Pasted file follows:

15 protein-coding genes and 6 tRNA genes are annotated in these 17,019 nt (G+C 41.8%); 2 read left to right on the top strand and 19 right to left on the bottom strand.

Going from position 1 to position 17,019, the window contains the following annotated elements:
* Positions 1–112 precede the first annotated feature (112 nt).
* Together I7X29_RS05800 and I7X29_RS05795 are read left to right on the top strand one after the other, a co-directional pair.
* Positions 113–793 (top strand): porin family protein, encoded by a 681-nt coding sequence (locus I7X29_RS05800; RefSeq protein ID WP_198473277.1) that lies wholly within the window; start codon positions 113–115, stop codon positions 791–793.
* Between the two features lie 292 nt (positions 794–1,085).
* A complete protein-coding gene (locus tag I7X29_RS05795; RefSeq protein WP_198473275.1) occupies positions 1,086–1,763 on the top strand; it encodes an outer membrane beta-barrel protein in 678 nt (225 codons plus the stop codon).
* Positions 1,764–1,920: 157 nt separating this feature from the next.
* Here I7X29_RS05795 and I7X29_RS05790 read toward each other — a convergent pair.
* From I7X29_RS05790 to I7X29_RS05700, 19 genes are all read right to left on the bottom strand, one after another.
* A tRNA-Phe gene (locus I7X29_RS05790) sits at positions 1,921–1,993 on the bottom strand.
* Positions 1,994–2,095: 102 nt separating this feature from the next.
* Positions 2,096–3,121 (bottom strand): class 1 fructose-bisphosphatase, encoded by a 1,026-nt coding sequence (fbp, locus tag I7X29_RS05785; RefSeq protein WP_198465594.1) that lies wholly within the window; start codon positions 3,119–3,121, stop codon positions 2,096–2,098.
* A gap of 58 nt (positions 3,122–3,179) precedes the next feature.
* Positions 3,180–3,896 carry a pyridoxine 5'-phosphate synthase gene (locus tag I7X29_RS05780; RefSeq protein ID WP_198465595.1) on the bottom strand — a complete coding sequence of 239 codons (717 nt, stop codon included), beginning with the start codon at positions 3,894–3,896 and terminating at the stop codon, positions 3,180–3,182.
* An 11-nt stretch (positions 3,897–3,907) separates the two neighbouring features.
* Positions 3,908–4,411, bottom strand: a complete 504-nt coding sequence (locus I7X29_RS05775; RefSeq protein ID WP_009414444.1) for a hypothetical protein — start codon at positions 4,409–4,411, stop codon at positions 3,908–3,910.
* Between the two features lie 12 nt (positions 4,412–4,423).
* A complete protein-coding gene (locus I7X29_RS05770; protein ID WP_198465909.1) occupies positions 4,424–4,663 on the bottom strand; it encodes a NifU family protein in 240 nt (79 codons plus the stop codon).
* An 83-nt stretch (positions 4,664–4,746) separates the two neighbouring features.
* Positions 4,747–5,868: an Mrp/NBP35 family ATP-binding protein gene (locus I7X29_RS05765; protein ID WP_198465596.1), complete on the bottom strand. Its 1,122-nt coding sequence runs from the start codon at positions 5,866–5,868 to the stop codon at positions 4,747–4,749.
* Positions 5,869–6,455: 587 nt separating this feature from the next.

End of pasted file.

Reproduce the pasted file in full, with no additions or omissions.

15 protein-coding genes and 6 tRNA genes are annotated in these 17,019 nt (G+C 41.8%); 2 read left to right on the top strand and 19 right to left on the bottom strand.

Going from position 1 to position 17,019, the window contains the following annotated elements:
* Positions 1–112 precede the first annotated feature (112 nt).
* Together I7X29_RS05800 and I7X29_RS05795 are read left to right on the top strand one after the other, a co-directional pair.
* Positions 113–793 (top strand): porin family protein, encoded by a 681-nt coding sequence (locus I7X29_RS05800; RefSeq protein ID WP_198473277.1) that lies wholly within the window; start codon positions 113–115, stop codon positions 791–793.
* Between the two features lie 292 nt (positions 794–1,085).
* A complete protein-coding gene (locus tag I7X29_RS05795; RefSeq protein WP_198473275.1) occupies positions 1,086–1,763 on the top strand; it encodes an outer membrane beta-barrel protein in 678 nt (225 codons plus the stop codon).
* Positions 1,764–1,920: 157 nt separating this feature from the next.
* Here I7X29_RS05795 and I7X29_RS05790 read toward each other — a convergent pair.
* From I7X29_RS05790 to I7X29_RS05700, 19 genes are all read right to left on the bottom strand, one after another.
* A tRNA-Phe gene (locus I7X29_RS05790) sits at positions 1,921–1,993 on the bottom strand.
* Positions 1,994–2,095: 102 nt separating this feature from the next.
* Positions 2,096–3,121 (bottom strand): class 1 fructose-bisphosphatase, encoded by a 1,026-nt coding sequence (fbp, locus tag I7X29_RS05785; RefSeq protein WP_198465594.1) that lies wholly within the window; start codon positions 3,119–3,121, stop codon positions 2,096–2,098.
* A gap of 58 nt (positions 3,122–3,179) precedes the next feature.
* Positions 3,180–3,896 carry a pyridoxine 5'-phosphate synthase gene (locus tag I7X29_RS05780; RefSeq protein ID WP_198465595.1) on the bottom strand — a complete coding sequence of 239 codons (717 nt, stop codon included), beginning with the start codon at positions 3,894–3,896 and terminating at the stop codon, positions 3,180–3,182.
* An 11-nt stretch (positions 3,897–3,907) separates the two neighbouring features.
* Positions 3,908–4,411, bottom strand: a complete 504-nt coding sequence (locus I7X29_RS05775; RefSeq protein ID WP_009414444.1) for a hypothetical protein — start codon at positions 4,409–4,411, stop codon at positions 3,908–3,910.
* Between the two features lie 12 nt (positions 4,412–4,423).
* A complete protein-coding gene (locus I7X29_RS05770; protein ID WP_198465909.1) occupies positions 4,424–4,663 on the bottom strand; it encodes a NifU family protein in 240 nt (79 codons plus the stop codon).
* An 83-nt stretch (positions 4,664–4,746) separates the two neighbouring features.
* Positions 4,747–5,868: an Mrp/NBP35 family ATP-binding protein gene (locus I7X29_RS05765; protein ID WP_198465596.1), complete on the bottom strand. Its 1,122-nt coding sequence runs from the start codon at positions 5,866–5,868 to the stop codon at positions 4,747–4,749.
* Positions 5,869–6,455: 587 nt separating this feature from the next.